When German Chancellor Angela Merkel meets with POTUS today, one topic that’s most likely going to be addressed is the trade deficit between the United States and the EU, Germany in particular.
The Spiegel, a major German news outlet, has illustrated recent articles on this subject with the figure below. It shows the volume of trade between the United States and ‘selected countries’ (China, Canada, Mexico and the EU) in 2015. The values indicate the value of goods exported (green arrows) to these countries, and imported (blue) from them into the U.S. in billion US$.
Source: Spiegel Online
The interesting thing in this infographic is that the length of the arrows represents the value of goods traded. For example, the arrow for exports from the US to Europe (274 bnUS$ in 2015) is little over half the length of the blue incoming arrow (431 bnUS$ in 2015). This works fine, with the only exception being the green arrow for exports to Mexico.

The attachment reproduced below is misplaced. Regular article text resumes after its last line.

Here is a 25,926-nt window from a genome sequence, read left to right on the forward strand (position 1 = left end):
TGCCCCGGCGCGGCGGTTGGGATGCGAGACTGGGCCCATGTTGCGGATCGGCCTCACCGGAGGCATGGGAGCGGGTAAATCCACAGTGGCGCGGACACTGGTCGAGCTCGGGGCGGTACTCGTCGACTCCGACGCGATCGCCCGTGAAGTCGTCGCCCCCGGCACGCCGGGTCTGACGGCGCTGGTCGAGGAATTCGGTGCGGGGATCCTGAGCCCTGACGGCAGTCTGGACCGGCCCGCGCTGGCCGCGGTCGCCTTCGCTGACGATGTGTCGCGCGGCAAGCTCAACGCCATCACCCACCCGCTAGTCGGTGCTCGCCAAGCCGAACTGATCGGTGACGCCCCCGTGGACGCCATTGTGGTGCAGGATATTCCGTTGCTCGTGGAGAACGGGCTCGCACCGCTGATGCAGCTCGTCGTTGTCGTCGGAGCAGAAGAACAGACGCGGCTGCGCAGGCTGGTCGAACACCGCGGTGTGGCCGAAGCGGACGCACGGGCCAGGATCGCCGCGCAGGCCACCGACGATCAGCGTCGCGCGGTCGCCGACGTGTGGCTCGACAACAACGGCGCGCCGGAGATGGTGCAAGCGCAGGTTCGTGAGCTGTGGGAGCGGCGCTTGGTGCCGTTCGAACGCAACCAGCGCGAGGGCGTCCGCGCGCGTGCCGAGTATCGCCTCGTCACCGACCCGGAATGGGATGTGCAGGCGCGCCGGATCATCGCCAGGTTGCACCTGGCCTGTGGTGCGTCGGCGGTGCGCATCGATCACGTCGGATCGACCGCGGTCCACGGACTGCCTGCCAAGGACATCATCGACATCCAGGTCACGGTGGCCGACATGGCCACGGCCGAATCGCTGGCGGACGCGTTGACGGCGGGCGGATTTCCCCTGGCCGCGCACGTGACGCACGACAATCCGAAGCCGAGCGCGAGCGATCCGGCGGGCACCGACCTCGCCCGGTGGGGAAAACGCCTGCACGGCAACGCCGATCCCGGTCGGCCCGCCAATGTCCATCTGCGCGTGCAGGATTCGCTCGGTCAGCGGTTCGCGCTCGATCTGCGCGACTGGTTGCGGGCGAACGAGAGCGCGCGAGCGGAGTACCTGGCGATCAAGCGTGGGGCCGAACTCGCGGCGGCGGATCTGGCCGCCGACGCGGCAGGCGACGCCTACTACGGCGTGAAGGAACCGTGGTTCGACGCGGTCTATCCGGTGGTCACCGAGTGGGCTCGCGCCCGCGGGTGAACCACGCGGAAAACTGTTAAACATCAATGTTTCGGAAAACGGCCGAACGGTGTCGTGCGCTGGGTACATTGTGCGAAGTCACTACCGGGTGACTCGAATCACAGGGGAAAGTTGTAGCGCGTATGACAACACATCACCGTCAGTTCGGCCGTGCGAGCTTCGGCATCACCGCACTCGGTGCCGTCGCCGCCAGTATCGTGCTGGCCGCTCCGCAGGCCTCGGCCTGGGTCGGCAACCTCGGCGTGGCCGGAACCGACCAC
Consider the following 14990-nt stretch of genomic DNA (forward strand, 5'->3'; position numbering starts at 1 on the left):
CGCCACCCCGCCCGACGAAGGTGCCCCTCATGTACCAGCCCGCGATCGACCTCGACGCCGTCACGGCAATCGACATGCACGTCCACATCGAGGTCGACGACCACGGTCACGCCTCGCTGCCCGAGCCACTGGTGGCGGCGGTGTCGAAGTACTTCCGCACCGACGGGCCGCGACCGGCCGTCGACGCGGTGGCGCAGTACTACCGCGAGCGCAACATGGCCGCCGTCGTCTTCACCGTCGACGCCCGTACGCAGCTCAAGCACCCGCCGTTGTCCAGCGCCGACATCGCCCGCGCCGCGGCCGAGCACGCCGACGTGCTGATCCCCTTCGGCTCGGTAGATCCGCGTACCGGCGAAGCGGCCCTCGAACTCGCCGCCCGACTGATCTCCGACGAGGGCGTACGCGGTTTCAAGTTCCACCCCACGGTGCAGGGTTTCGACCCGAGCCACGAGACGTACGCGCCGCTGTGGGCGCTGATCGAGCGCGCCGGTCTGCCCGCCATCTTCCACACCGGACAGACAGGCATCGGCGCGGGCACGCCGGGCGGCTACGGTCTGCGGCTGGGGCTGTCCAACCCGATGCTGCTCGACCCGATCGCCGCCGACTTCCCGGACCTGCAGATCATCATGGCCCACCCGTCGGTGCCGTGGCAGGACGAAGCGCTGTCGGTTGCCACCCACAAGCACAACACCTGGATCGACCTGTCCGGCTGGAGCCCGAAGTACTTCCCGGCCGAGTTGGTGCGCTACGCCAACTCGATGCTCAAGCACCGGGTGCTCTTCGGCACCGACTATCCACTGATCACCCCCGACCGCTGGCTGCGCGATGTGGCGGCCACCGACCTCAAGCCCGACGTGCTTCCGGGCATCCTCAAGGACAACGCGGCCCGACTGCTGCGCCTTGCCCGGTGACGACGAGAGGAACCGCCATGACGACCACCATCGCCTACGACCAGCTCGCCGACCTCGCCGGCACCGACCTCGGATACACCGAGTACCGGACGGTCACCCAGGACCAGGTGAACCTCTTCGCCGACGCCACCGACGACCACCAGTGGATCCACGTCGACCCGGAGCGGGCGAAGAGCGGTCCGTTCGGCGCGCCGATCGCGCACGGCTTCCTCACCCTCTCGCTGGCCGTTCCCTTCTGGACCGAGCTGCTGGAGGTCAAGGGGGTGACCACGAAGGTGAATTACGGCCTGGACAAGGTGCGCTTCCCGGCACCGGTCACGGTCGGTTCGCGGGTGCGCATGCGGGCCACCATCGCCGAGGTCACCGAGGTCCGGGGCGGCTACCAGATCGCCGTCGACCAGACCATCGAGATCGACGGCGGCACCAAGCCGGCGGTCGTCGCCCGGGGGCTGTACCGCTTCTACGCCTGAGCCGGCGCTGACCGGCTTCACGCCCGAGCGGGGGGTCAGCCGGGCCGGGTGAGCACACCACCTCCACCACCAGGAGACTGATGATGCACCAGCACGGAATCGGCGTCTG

This infographic of course invited a remake as Sankey diagram. As you all know, in Sankey diagrams the widths of the arrows represent the quantity.
I did two or three different versions, all very similar to the original infographic in style and color, even using the lower states map icon (sorry Alaska and Hawaii). I was not sure at first whether the separate arrows for Germany were values already included in the EU trade volume, or if they were meant to be on top of it. A quick look into the original data revealed that indeed they are included in the EU figures already. I therefore decided to highlight the German share in the Sankey diagram with a slightly brighter color, but keep those arrows stacked.
Here is my Sankey diagram version of the Spiegel infographic.
Not sure which version I prefer, but using the length instead the widths of the arrows to represent the flow quantity is definitely a unique approach. Worth sharing with you, I think.